When complete it looks alittle like a soldier's hat and reminds us of the patriot's hats who originally fought for our country. So the Star-Spangled Banner is a symbol of our country, its liberty and freedom. Kind of a strange shock to me that our congress recently had to vote on the legality of the symbolic burning of our flag and only one vote kept it from being a crime. That is extreme freedom to take a liberty don't you think?

What is a Patriot? days? Many definitions exemplified by the actions of those who volunteer to protect and serve our country I'm sure. Knowledge News gives us the example of William Livingston in 1753, a lawyer, militiaman during the American Revolution, New Jersey's first governor and essayist. In the "Independent Relfector"he wrote: "He is a Patriot who prefers the Happiness of the Whole, to his own private advantage...the Public Welfare is his object, whose zeal, chastised by reflection, is calm steady and undaunted..." ie. no narrow partisan, no party propagandist, no pursuer of pork...setting aside personal and local interests. Duty to Country is the highest to the Duty we owe to a Supreme Being. Livingston goes on to say that Love of Country without action isn't enough. Patriotism requires service --love and labor. Mental labor too. Serving the common good requires deliberation, thinking hours that lead to constructive efforts as opposed to knee-jerk responses. Disagreements are allowed. The common good is no monlithic truth. It is a constant negotiation among the different and often conflicting ideas of the community. Livingston even points to a patriotism of protest, noting that when the country's leaders go wrong, the patriot morns for their vices, and exerts his abilities to work a reformation. Thomas Paine pointed out in 1777..."All we want to know in America is simply this, who is for Independence, and who is not?" For me, this still rings true today. Bob!This is me a year ago. Laguna Life Guard Tower/Flag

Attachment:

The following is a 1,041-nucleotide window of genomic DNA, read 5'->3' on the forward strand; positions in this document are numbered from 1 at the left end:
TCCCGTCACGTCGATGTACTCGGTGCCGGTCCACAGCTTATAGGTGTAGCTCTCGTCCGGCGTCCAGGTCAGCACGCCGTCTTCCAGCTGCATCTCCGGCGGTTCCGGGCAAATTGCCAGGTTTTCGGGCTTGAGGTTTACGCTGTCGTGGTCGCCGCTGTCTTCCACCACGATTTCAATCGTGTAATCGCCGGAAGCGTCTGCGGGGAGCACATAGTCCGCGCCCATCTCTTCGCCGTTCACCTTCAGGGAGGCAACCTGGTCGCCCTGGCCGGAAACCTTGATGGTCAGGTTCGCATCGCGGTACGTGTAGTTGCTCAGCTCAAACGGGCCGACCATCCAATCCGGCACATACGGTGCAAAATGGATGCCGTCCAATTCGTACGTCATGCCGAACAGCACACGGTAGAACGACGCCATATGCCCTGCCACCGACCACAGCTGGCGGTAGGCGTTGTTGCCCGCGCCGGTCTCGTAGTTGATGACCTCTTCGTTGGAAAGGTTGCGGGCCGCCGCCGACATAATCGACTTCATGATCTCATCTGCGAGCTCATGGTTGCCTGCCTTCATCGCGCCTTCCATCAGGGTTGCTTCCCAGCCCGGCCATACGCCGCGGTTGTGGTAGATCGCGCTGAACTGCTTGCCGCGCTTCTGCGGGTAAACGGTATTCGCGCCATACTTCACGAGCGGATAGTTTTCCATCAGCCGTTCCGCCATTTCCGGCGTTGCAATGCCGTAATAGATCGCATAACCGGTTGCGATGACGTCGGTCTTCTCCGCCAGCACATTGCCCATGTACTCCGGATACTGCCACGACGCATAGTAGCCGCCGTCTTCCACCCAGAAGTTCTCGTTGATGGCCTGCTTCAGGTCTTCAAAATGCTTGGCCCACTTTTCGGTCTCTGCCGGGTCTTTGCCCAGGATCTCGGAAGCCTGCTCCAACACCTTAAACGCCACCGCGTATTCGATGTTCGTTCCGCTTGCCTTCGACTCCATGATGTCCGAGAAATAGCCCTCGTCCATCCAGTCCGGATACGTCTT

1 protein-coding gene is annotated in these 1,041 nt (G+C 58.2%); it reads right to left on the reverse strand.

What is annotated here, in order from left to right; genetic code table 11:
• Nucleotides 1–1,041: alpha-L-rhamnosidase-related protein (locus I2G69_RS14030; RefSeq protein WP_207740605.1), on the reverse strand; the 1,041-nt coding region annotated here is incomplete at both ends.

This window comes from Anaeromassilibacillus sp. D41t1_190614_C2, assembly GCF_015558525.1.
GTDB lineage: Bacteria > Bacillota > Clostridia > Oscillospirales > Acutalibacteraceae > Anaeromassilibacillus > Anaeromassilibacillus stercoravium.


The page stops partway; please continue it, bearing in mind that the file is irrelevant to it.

You see why we're not known for our photographic expertise.